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Macquarie University

Macquarie University

Balaclava Road, North Ryde
North Ryde, New South Wales, NSW 2109
Australia
Telephone: +61 (0)298 507 111
www: http://www.mq.edu.au


Established in 1964 as a ‘bold, radical experiment’, Macquarie University’s first students began arriving in 1967. The initial undergraduates enrolled in a single degree offering a range of subjects. Against a backdrop of the Vietnam War, social change, women’s lib, and youth protest there was still time for the essentials of campus life – entertainment, study, and graduation.

Pioneering, different, ground-breaking … Macquarie’s reputation for innovation attracted students from all walks of life, including large numbers from overseas. As well as becoming richly international, the University drew ever more people to its dynamic postgraduate courses. As the new millennium dawned, Macquarie had conferred some 58,000 degrees, diplomas and postgraduate certificates.

Created as a research-intensive university, Macquarie quickly develops an outstanding track-record in subjects such as engineering and technology, chemistry and biochemistry, as well as humanities and social sciences. In a culture committed to advancing teaching and learning, students are encouraged to enrol in units right across the University.


School/Institute/Dept./Centre
Department of Anthropology
Contact Telephone: +61-2-9850 8095
Courses: 1

The field of anthropology is enormously diverse in its range of subjects. At its broadest of levels, anthropology is the comparative study of societies and cultures. The human experience in all its diversity is its subject matter, and it approaches that experience through a variety of methods and theoretical perspectives. It asks interpretative questions about behaviour, meaning, and value between different societies and cultures. Why do people do what they do? Why do people in different societies do different things? Why do different people in the same society (for example, male or female, young or old, Catholic or Protestant, heterosexual, gay, or indifferent, Aboriginal or Macedonian) do different things?

Anthropologists study groups of people and culturally significant objects which constitute different ways of life. They generally obtain their knowledge and understanding through participating in and observing the lives of the people they work among. Through this methodology, known as fieldwork, which involves long-term and intensive participant-observation, anthropologists gain a detailed understanding of the cultural world of other peoples. People studied may include, for example, workers on the shop-floor of a factory, the inhabitants of a suburb or a city zone, people who live by hunting and gathering in the Amazon, corporate managers in the 'flexible workplace', indigenous Australian artists, farmers in Western Queensland, fans of Harry Potter books, opium-growers in the highlands of Southeast Asia, members of a Church or sect, groups of migrants or refugees, tourists, or any other people following a distinctive way of life. Although the social contexts in which they work are extremely diverse, anthropologists share a commitment to exploring and understanding different ways of life and cultural perspectives, and illuminating these for others.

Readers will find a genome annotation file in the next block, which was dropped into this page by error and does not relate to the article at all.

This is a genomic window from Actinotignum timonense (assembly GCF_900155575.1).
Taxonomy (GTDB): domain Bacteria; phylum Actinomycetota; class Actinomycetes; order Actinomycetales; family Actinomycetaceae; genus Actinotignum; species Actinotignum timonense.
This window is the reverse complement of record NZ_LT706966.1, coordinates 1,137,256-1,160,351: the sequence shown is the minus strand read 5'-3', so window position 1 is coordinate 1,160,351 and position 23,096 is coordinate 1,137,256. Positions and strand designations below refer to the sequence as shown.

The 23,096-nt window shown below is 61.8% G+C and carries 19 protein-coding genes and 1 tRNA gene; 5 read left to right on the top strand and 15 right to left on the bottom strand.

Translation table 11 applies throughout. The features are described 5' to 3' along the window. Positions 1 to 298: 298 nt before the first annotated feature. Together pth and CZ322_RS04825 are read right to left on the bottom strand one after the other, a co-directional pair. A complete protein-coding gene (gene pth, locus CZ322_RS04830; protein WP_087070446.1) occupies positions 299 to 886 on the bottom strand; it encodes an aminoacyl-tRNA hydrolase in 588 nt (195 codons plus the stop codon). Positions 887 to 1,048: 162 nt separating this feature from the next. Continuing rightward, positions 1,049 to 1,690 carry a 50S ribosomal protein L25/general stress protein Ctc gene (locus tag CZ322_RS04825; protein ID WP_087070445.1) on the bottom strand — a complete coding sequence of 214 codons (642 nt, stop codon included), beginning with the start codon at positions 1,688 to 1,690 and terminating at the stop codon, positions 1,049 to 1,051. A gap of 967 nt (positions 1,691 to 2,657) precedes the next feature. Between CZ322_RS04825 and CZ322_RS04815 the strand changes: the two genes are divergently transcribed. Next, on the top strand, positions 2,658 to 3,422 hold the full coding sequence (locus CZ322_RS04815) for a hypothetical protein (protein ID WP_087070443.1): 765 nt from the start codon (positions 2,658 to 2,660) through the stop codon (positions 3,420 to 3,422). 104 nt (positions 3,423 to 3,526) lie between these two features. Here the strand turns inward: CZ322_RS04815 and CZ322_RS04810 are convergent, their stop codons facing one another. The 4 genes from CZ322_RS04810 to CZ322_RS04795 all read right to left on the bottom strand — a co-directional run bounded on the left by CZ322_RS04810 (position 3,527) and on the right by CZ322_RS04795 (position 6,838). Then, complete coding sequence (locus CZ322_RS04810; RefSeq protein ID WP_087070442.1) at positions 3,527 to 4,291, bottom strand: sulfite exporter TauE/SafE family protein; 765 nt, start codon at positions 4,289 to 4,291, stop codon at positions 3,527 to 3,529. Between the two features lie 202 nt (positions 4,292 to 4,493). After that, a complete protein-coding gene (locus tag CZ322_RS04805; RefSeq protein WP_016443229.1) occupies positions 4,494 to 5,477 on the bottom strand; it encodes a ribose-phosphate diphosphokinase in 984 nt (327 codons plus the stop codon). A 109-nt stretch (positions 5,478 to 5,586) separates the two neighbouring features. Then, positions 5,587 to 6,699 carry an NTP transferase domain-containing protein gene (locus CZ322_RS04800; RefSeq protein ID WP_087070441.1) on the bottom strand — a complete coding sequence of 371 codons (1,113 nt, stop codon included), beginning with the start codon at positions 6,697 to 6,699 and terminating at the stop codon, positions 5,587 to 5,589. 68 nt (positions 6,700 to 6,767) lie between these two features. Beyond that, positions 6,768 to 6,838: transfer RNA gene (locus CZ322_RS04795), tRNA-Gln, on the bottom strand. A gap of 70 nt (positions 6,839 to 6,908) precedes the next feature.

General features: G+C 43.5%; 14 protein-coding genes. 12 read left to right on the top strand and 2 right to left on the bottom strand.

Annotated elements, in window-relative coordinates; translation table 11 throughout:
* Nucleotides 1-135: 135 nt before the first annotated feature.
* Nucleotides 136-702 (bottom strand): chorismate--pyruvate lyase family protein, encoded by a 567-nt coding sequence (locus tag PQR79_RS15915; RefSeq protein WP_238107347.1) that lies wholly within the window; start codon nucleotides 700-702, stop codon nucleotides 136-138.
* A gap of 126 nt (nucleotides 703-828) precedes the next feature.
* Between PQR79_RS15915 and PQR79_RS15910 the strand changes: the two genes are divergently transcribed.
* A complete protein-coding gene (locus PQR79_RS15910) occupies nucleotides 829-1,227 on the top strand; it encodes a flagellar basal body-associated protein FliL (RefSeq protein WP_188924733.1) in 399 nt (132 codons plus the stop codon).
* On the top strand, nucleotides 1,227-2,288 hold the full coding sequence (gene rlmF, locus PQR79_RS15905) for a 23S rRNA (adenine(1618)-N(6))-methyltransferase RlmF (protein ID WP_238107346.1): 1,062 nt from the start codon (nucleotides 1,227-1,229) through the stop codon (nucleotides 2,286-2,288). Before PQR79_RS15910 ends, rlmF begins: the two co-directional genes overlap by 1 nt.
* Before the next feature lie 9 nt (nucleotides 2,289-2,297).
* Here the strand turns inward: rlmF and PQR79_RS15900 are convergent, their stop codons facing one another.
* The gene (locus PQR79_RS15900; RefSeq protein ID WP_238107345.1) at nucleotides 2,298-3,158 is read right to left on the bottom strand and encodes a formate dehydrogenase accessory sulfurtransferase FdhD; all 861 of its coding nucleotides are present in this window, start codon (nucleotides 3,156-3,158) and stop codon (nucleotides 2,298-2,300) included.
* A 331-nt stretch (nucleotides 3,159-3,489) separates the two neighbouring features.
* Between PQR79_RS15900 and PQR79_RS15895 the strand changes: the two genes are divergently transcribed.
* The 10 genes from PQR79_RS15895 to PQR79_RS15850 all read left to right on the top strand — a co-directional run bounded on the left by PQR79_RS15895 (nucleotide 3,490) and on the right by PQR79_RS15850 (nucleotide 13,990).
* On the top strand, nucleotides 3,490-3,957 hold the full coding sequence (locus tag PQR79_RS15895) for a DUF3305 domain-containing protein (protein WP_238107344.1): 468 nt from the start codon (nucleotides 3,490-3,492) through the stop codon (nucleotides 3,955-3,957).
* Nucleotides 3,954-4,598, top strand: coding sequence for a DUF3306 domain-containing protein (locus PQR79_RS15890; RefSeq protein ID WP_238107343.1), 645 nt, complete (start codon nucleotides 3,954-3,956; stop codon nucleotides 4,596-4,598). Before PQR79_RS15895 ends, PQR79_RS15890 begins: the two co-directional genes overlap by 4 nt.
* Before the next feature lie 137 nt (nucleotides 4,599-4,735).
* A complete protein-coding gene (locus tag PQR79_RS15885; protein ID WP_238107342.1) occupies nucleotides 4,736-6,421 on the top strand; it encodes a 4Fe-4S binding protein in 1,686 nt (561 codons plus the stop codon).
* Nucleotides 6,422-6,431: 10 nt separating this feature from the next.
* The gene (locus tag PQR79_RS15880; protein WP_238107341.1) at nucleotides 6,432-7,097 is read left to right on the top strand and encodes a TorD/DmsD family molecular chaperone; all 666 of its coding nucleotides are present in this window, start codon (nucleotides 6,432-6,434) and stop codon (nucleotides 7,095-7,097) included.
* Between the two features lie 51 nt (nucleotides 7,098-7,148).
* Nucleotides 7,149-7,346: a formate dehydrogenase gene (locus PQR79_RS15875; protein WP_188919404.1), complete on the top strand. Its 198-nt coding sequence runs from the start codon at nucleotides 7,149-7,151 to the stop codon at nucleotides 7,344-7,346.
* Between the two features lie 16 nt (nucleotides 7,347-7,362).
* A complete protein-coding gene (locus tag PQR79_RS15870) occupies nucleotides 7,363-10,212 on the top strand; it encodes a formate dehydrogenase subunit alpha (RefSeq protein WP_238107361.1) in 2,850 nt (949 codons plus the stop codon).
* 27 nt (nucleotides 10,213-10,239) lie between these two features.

Anthropology not only allows us to develop a sensitivity for cultural difference but it also allows us to reflect on our own cultural world with an altered perspective. Anthropology endeavours not only to "make the strange familiar, but to make the familiar strange", thereby encouraging us to challenge our taken for granted assumptions about the world.

It is also important to realise that anthropology is not only a subject of theoretical interest; rather, it has numerous practical applications. 'Applied anthropology' refers to the application of anthropological knowledge, theories, concepts and methods to concrete problems (e.g. development issues, including Social Impact Assessment, understanding of poverty, livelihoods or externally driven processes change and their social and cultural impacts). Anthropologists doing applied work contribute to policy development and shaping interventions. They are increasingly employed in the development world, by government, non-government and multilateral aid agencies, as consultants and evaluators. They are also employed in the corporate world, for example in market research and consumer behaviour studies.


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